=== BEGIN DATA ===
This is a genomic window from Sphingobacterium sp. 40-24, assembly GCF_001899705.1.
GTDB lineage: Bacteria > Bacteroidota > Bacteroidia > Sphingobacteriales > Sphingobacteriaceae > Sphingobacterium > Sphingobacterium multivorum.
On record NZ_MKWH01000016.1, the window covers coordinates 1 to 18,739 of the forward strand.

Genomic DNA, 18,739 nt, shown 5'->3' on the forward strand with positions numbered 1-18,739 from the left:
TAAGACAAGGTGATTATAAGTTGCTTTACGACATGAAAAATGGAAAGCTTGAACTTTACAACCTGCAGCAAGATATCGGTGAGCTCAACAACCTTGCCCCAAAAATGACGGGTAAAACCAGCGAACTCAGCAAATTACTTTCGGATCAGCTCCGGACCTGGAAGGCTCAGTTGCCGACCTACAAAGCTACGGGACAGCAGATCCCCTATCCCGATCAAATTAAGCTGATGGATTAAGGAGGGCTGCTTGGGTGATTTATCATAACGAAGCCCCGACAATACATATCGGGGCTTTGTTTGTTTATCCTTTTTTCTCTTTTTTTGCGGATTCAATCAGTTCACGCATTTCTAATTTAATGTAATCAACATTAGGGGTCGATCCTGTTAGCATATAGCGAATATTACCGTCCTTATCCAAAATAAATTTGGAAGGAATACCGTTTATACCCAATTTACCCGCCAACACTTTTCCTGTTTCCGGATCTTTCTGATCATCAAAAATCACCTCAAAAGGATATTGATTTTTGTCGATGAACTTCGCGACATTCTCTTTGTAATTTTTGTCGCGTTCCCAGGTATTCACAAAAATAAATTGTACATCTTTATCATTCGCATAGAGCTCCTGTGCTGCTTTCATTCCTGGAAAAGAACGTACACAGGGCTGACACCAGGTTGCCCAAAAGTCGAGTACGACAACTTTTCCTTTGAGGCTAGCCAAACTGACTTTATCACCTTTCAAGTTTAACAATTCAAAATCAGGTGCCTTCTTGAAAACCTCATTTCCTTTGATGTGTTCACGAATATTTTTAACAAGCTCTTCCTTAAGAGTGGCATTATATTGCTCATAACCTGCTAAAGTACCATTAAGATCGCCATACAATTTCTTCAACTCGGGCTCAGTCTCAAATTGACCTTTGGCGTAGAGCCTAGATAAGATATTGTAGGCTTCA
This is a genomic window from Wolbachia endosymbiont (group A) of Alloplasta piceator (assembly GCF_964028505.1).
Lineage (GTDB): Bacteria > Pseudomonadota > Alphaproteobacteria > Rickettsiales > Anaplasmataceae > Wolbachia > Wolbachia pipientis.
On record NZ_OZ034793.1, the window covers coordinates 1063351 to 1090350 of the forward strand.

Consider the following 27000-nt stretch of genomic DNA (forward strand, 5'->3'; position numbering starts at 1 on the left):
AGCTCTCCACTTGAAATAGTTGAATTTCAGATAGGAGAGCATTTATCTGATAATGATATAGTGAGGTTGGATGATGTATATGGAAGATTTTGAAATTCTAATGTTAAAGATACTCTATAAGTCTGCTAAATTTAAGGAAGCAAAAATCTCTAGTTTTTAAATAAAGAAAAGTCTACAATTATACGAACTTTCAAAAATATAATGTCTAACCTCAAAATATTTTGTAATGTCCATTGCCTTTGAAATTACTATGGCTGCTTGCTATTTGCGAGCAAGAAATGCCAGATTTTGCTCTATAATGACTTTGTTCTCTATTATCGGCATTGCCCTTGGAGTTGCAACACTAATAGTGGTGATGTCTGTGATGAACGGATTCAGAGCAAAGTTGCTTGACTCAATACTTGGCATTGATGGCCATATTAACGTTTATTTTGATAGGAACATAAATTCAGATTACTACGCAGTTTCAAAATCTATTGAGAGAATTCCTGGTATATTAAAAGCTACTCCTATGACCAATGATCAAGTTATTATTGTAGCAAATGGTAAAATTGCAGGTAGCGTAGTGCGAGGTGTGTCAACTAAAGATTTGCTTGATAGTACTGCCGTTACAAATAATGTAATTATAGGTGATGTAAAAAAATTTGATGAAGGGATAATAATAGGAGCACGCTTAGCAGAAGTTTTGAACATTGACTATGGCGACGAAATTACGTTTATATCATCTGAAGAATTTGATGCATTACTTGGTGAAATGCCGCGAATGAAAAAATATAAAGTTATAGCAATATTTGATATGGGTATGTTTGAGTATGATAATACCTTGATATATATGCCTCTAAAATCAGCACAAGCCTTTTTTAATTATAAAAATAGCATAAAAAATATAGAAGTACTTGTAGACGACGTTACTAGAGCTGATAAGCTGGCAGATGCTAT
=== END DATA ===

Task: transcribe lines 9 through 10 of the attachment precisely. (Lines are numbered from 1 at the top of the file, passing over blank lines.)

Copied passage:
Consider the following 27000-nt stretch of genomic DNA (forward strand, 5'->3'; position numbering starts at 1 on the left):
AGCTCTCCACTTGAAATAGTTGAATTTCAGATAGGAGAGCATTTATCTGATAATGATATAGTGAGGTTGGATGATGTATATGGAAGATTTTGAAATTCTAATGTTAAAGATACTCTATAAGTCTGCTAAATTTAAGGAAGCAAAAATCTCTAGTTTTTAAATAAAGAAAAGTCTACAATTATACGAACTTTCAAAAATATAATGTCTAACCTCAAAATATTTTGTAATGTCCATTGCCTTTGAAATTACTATGGCTGCTTGCTATTTGCGAGCAAGAAATGCCAGATTTTGCTCTATAATGACTTTGTTCTCTATTATCGGCATTGCCCTTGGAGTTGCAACACTAATAGTGGTGATGTCTGTGATGAACGGATTCAGAGCAAAGTTGCTTGACTCAATACTTGGCATTGATGGCCATATTAACGTTTATTTTGATAGGAACATAAATTCAGATTACTACGCAGTTTCAAAATCTATTGAGAGAATTCCTGGTATATTAAAAGCTACTCCTATGACCAATGATCAAGTTATTATTGTAGCAAATGGTAAAATTGCAGGTAGCGTAGTGCGAGGTGTGTCAACTAAAGATTTGCTTGATAGTACTGCCGTTACAAATAATGTAATTATAGGTGATGTAAAAAAATTTGATGAAGGGATAATAATAGGAGCACGCTTAGCAGAAGTTTTGAACATTGACTATGGCGACGAAATTACGTTTATATCATCTGAAGAATTTGATGCATTACTTGGTGAAATGCCGCGAATGAAAAAATATAAAGTTATAGCAATATTTGATATGGGTATGTTTGAGTATGATAATACCTTGATATATATGCCTCTAAAATCAGCACAAGCCTTTTTTAATTATAAAAATAGCATAAAAAATATAGAAGTACTTGTAGACGACGTTACTAGAGCTGATAAGCTGGCAGATGCTAT